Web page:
Teespring, a crowdfunding site for custom apparel, has created a new way for people to express themselvespromote causes and even celebrate their favorite 90s TV principal. When they applied to YC, Teespring had already built a significant amount of traction organically — in fact, they were profitable. Since going through the Winter 2013 batch, they’ve celebrated a few big milestones, and are currently shipping well over 100,000 orders a month. We sat down with cofounder Walker Williams and asked what inspired them to apply to YC, how the process helped shape Teespring along the way, and what advice he’d give to new applicants.

A quick origin story
Teespring was born when two friends at Brown University decided to design and sell a t-shirt to commemorate the closing of a beloved Providence bar. After realizing the tee selling process involved thousands of dollars in upfront costs, and a number of logistical nightmares, they figured they could build a better solution.

In under 12 hours, they hacked together a site that sold hundreds of shirts and grabbed the attention of student groups and nonprofits all over campus. Soon, requests poured in for Williams and Stites-Clayton to replicate their model for other groups. Thus the idea for Teespring, a crowdfunding site for apparel, was born.


YC: Tell us how you decided to apply to YC.

Walker: I got really interested in YC about six months into running Teespring. We were doing well, but we knew we hadn’t figured out some important pieces of the business. We didn’t feel like we had the mentorship structure to take us to the next level in Providence. It was a choice between staying where we were and grinding away, or joining the YC community where we could be a part of a network of thousands of entrepreneurs and mentors who we could learn from. Actually being able to hear from and talk to founders who’ve built billion dollar companies, who went through the same struggles you’re dealing with today, that’s invaluable.

YC: What about the YC program has surprised you most?

Walker: The community. I went through an incubator in college — one local to the Brown area. It was fun and I learned a lot, but as soon as the program was over the founders all went their own ways. There was no ongoing communication.

We still talk to so many people in the YC community. We get invites to events, we meet with a lot of the mentors, especially PG and Sam. There’s something more lasting about the way YC sets things up, the way they build community.

YC: What is the most useful piece of advice you heard from a Tuesday night dinner speaker?

Walker: The most useful piece of advice I got was from John Collison, the cofounder of Stripe. He stressed the importance of doing things that don’t scale — of doing things you’re able to do now that big competitors can’t keep up with. I was building from the standpoint of efficiency and scalability. But I took this advice to heart, and it’s been one of the biggest competitive advantages we’ve had.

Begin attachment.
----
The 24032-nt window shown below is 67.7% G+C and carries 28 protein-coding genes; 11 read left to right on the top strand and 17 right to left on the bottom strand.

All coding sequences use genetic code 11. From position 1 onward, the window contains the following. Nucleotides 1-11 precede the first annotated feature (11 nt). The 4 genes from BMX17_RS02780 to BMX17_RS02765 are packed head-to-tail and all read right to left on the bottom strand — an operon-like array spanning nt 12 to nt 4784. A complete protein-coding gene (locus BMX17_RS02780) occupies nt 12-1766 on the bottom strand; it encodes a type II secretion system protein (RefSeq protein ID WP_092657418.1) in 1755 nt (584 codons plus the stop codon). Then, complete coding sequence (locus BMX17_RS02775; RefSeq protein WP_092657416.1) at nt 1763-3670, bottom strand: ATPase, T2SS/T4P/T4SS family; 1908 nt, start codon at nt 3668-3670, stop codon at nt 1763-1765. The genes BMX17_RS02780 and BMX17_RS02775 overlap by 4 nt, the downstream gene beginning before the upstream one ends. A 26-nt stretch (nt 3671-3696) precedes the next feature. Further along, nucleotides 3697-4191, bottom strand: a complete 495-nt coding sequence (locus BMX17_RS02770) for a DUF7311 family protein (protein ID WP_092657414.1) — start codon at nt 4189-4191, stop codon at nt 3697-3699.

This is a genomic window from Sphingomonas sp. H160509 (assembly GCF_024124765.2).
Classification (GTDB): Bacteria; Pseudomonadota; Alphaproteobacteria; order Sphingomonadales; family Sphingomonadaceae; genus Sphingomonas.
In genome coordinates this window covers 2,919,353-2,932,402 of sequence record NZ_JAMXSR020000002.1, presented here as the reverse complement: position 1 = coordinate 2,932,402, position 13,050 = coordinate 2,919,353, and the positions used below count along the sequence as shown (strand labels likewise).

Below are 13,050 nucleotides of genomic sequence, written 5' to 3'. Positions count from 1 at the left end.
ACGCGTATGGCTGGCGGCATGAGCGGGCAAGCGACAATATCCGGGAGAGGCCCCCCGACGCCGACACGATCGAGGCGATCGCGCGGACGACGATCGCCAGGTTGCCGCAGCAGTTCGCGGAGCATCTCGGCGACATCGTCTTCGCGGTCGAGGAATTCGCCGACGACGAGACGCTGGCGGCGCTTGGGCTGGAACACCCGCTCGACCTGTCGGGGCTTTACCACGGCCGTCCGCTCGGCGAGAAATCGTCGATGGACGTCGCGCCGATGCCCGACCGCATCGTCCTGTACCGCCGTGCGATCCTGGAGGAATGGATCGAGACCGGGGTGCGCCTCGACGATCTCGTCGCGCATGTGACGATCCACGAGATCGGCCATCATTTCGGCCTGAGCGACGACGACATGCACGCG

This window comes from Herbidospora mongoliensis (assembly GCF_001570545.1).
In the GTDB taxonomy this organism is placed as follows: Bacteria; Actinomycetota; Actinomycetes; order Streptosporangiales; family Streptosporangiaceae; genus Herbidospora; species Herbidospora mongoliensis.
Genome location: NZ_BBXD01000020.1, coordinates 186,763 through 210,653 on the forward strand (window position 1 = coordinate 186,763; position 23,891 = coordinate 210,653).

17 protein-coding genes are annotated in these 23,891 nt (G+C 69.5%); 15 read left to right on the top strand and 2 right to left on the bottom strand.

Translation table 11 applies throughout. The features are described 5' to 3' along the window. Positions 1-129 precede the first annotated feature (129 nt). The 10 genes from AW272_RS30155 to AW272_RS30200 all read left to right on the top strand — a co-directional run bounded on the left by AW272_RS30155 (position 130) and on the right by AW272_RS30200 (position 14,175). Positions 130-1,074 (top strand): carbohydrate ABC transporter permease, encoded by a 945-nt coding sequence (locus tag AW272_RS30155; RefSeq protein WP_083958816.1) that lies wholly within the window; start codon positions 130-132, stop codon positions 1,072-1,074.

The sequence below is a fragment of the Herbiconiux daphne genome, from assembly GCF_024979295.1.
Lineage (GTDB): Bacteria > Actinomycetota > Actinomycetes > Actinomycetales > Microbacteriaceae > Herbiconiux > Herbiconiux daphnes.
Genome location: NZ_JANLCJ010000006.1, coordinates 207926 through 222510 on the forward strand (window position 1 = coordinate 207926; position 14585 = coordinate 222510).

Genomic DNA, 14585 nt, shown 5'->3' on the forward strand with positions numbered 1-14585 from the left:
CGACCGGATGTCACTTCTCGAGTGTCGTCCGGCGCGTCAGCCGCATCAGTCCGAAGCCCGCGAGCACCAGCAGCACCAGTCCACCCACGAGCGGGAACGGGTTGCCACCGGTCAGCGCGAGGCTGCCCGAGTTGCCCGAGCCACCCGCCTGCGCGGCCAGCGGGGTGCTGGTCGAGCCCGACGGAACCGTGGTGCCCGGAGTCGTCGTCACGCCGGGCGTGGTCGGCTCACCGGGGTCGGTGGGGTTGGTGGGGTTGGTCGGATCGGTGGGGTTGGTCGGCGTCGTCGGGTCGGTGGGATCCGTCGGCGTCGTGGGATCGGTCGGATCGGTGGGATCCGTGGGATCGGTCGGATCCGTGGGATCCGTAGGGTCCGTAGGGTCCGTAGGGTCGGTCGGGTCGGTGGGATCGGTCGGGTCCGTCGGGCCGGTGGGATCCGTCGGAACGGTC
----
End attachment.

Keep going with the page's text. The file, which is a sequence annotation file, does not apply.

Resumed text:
YC: What’s one thing you’ve done that doesn’t scale?

Walker: We have close relationships with most of the sellers on our platform. We’ll teach them what we know about how to sell, what converts. I still get late night calls from some of our sellers looking for help or advice. We listen, gather feedback, and adapt quickly to their needs. It’s that constant communication which allows us to build the platform the users need, rather than what we think they need.

YC: What’s been the hardest part of doing a startup so far?

Walker: Even though it seemed like we were growing from the start, there were months and months where we’d ask “Do people really need this? Am I doing something wrong?” There were points when we were almost out of money, or when business was stagnant. It’s hard being able to recognize when to persevere and when to give up.  But we made a decision to keep going. Once we joined YC we realized that every startup has these growing pains. They all go through the “Trough of Despair.”

YC: What do you wish you’d known when you first started?

Walker: Suck it up and get on the phone. I’m the worst sales guy in the world, but I had to get out there and sell. When you’re a builder and you love to build things, it’s easy to bury your head in that comfort zone. You say, “I’ll just program my way out of the fact that no one’s using the product. I’ll just add new features.” I was stuck in that zone for months.  But if you’re not out there making a pitch for why people should use your product, they won’t come.

YC: What advice would you give to founders applying for the next batch?

Walker:  Be straightforward. Don’t try to put a marketing spin on your presentation. Just be very very honest. Be brutally honest about where you are, what your numbers are, what your challenges are, who loves it today, and who is going to love it tomorrow.

Read more about Teespring:
Origin Story: “Our Path to $1 Million in Sales”